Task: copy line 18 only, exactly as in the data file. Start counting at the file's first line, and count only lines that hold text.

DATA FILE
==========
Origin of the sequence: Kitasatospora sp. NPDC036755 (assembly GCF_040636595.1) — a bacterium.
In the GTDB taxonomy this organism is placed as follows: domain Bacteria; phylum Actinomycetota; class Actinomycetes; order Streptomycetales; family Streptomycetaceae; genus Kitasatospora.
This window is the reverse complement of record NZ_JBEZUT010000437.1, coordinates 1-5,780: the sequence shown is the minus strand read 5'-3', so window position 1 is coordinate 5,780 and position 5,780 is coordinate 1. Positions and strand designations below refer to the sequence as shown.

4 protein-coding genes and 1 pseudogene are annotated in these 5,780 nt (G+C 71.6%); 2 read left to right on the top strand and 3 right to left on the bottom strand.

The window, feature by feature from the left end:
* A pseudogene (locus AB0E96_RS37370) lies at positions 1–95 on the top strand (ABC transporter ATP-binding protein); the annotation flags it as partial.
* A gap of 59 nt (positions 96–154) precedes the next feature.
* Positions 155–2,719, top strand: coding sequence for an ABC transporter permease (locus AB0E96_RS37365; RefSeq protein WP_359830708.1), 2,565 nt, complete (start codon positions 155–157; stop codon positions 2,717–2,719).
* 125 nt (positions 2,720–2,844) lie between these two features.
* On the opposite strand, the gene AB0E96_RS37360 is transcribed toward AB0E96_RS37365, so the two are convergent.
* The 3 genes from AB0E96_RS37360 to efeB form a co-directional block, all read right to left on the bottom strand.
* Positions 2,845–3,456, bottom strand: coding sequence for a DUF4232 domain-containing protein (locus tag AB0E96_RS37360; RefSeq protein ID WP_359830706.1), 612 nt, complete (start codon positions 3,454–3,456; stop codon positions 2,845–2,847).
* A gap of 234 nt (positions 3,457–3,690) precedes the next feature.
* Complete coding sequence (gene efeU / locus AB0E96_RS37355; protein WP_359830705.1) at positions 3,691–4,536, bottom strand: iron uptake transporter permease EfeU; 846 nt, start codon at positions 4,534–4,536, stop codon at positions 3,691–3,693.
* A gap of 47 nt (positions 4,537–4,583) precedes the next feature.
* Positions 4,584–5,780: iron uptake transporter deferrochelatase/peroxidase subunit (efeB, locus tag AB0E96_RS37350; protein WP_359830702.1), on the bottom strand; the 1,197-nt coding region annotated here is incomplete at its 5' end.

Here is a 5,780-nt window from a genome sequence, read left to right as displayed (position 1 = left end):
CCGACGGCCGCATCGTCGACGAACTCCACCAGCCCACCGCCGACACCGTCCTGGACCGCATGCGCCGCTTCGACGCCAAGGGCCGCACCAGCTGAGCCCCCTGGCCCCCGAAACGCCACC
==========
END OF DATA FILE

CCGACGGCCGCATCGTCGACGAACTCCACCAGCCCACCGCCGACACCGTCCTGGACCGCATGCGCCGCTTCGACGCCAAGGGCCGCACCAGCTGAGCCCCCTGGCCCCCGAAACGCCACC